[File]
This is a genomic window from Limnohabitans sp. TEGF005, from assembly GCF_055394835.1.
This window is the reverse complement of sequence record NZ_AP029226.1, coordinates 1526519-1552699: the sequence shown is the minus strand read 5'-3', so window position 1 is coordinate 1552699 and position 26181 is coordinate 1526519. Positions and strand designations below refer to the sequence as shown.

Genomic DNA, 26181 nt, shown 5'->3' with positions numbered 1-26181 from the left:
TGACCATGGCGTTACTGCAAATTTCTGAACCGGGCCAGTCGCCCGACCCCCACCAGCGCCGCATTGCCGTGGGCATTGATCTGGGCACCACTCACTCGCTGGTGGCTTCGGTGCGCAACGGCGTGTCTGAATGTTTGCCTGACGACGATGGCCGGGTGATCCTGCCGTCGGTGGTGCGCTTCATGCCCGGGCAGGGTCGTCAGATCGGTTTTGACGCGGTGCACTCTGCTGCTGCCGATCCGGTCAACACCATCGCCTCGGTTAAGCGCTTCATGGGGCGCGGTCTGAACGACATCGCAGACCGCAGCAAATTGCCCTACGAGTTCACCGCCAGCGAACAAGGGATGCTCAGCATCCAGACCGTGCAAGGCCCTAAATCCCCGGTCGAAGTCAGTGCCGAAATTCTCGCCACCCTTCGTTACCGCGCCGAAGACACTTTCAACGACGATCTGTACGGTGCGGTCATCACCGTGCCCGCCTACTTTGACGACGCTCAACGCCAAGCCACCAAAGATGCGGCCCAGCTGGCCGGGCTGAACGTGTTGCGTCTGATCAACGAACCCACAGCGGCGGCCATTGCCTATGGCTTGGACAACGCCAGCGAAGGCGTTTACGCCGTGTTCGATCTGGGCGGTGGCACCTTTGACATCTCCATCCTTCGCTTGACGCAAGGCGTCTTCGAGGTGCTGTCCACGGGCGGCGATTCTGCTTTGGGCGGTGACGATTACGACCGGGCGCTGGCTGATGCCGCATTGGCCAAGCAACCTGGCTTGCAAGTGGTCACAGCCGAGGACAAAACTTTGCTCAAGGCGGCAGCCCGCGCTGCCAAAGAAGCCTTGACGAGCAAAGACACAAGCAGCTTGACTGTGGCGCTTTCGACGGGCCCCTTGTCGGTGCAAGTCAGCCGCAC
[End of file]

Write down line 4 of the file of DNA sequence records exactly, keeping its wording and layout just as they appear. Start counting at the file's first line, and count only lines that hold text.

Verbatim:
TGACCATGGCGTTACTGCAAATTTCTGAACCGGGCCAGTCGCCCGACCCCCACCAGCGCCGCATTGCCGTGGGCATTGATCTGGGCACCACTCACTCGCTGGTGGCTTCGGTGCGCAACGGCGTGTCTGAATGTTTGCCTGACGACGATGGCCGGGTGATCCTGCCGTCGGTGGTGCGCTTCATGCCCGGGCAGGGTCGTCAGATCGGTTTTGACGCGGTGCACTCTGCTGCTGCCGATCCGGTCAACACCATCGCCTCGGTTAAGCGCTTCATGGGGCGCGGTCTGAACGACATCGCAGACCGCAGCAAATTGCCCTACGAGTTCACCGCCAGCGAACAAGGGATGCTCAGCATCCAGACCGTGCAAGGCCCTAAATCCCCGGTCGAAGTCAGTGCCGAAATTCTCGCCACCCTTCGTTACCGCGCCGAAGACACTTTCAACGACGATCTGTACGGTGCGGTCATCACCGTGCCCGCCTACTTTGACGACGCTCAACGCCAAGCCACCAAAGATGCGGCCCAGCTGGCCGGGCTGAACGTGTTGCGTCTGATCAACGAACCCACAGCGGCGGCCATTGCCTATGGCTTGGACAACGCCAGCGAAGGCGTTTACGCCGTGTTCGATCTGGGCGGTGGCACCTTTGACATCTCCATCCTTCGCTTGACGCAAGGCGTCTTCGAGGTGCTGTCCACGGGCGGCGATTCTGCTTTGGGCGGTGACGATTACGACCGGGCGCTGGCTGATGCCGCATTGGCCAAGCAACCTGGCTTGCAAGTGGTCACAGCCGAGGACAAAACTTTGCTCAAGGCGGCAGCCCGCGCTGCCAAAGAAGCCTTGACGAGCAAAGACACAAGCAGCTTGACTGTGGCGCTTTCGACGGGCCCCTTGTCGGTGCAAGTCAGCCGCAC